Wednesday, December 22, 2010

LS9 Synthetic Biology Receives Another Round of Funding

LS9 EColi

LS9 has held onto its previous group of investors and added BlackRock, for a $30 million venture funding round.
LS9 uses a one-step fermentation process to convert renewable plant-based materials into a diverse portfolio of fuel and chemical products. The company has successfully operated its pilot plant in South San Francisco, California for more than two years and announced the acquisition of a larger-scale production facility in Okeechobee, Florida in January 2010. In June 2010, LS9 won the Presidential Green Chemistry Challenge Award. _GCC

More on the underlying LS9 approach:
Pushing the frontiers of synthetic biology and industrial biotechnology, LS9 has perfected an elegant 1-step fermentation process that uses patent-pending DesignerMicrobes™ to efficiently convert renewable feedstocks to a portfolio of "drop in compatible" UltraClean™ fuels and sustainable chemicals. LS9's unique technology provides a means to genetically control the structure and function of its fuels and chemicals, enabling a product portfolio that meets the diverse demands of the petroleum economy.

LS9 has developed a new means of efficiently converting fatty acid intermediates into petroleum replacement products via fermentation of renewable sugars. LS9 has also discovered and engineered a new class of enzymes and their associated genes to efficiently convert fatty acids into hydrocarbons. LS9 believes this pathway is the most cost, resource, and energy-efficient way to produce petroleum-replacement products and industrial chemicals. This translates into efficient land and feedstock use and directly addresses tensions between food versus fuel and chemical production. _LS9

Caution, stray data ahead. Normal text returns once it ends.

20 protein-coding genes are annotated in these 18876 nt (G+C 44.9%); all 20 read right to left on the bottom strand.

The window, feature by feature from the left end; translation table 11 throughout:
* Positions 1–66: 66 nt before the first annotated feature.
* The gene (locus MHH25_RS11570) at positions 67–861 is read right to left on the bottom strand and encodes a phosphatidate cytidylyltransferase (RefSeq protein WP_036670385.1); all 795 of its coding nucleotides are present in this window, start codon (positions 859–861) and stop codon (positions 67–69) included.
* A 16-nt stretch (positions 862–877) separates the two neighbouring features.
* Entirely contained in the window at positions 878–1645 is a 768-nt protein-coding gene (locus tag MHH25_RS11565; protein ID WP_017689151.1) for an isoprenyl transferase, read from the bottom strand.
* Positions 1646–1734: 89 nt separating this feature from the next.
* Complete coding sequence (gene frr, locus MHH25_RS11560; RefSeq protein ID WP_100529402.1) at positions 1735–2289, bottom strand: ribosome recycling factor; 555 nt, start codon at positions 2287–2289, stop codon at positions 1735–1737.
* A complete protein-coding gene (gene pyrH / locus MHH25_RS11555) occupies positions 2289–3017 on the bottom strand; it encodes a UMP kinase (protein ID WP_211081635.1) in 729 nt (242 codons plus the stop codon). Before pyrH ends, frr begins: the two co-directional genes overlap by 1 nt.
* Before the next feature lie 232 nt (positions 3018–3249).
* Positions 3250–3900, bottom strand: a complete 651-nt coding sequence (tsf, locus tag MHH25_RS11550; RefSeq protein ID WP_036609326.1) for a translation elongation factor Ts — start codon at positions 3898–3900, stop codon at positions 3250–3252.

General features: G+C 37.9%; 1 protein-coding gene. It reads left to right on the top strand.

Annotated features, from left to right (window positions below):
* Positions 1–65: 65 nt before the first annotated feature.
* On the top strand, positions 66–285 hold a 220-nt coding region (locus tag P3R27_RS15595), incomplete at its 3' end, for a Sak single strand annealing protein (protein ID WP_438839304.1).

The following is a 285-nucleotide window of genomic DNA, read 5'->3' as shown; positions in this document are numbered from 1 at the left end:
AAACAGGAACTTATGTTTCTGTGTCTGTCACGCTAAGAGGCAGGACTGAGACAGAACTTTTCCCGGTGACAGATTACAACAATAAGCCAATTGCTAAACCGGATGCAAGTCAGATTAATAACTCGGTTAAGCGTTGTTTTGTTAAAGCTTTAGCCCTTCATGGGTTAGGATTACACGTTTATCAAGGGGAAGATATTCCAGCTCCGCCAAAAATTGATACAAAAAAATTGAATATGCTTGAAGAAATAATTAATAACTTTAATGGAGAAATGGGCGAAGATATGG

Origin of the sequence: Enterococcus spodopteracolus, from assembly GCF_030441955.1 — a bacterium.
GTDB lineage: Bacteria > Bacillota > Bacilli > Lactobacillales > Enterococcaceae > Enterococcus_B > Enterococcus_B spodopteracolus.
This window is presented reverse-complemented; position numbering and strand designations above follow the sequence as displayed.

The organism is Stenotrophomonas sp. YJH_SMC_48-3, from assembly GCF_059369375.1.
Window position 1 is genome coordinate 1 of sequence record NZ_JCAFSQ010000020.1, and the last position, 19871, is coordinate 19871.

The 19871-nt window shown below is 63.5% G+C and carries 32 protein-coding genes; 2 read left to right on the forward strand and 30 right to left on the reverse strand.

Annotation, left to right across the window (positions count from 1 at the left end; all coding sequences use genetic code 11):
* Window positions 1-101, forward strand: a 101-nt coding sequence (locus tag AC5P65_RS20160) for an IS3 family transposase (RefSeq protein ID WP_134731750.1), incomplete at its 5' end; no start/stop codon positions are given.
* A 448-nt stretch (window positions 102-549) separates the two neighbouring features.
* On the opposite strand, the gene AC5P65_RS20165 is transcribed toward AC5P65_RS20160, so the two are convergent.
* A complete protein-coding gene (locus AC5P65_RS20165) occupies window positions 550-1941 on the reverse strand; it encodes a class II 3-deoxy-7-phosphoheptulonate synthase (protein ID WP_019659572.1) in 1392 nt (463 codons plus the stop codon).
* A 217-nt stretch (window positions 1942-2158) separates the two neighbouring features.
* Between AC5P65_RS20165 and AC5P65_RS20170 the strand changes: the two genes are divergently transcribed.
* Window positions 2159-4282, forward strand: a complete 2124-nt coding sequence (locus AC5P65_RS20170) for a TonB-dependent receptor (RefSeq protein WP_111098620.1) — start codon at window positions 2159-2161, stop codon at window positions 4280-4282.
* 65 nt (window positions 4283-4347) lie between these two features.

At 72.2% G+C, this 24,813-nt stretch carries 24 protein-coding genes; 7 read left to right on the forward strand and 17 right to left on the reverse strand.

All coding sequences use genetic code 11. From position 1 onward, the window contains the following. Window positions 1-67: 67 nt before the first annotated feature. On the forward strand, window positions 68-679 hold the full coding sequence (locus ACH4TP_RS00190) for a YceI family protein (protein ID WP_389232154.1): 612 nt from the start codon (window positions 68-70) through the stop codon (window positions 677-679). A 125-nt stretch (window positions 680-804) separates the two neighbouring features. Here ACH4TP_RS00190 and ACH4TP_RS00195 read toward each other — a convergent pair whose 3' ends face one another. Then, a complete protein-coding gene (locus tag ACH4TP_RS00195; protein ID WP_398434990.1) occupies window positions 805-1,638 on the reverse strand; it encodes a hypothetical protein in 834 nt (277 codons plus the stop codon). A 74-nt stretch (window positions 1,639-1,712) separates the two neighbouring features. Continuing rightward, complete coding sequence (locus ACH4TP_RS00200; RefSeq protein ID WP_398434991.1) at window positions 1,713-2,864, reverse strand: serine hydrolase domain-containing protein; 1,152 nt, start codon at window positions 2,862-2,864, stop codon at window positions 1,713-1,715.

As long as one does not expect immediate profits from companies such as LS9, investing in such technology is a rational part of an overall energy portfolio. It is a long-term prospect, like its many well-financed cousins in the advanced biofuels research field.

The underlying science is sound, although problems of conversion to profitable commercial scale may take a decade to solve, and another decade to achieve scaleup. In the meantime, supply and demand questions are likely to drive energy & fuel prices like a whipsaw. But once advanced synthetic fuels achieve profitable scale-up (~20 years... AFE), they are likely to put a price ceiling on crude oil of around $60 a barrel in 2010 USD, according to Al Fin energy analysts.

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Blogger Bruce Hall said...

It would be interesting if their process could use landfill waste as source stock. Imagine converting all of that bio-garbage into aviation fuel.

9:32 AM  
Blogger al fin said...

Most modified microbes such as these require specific feedstocks. But as you say, an omnivorous strain of microbe that could convert landfill trash to high value fuels, chemicals, plastics, feeds, etc. would be useful.

I suspect that multiple species either in staged reactors or coexisting synergistically, would suit the bill better than a single species.

Eventually, it may all be done abiotically using nano-tech biomimetic catalyst pseudo-enzymes, which will function under much harsher conditions than most organisms are capable of functioning under at this time.

2:43 PM  

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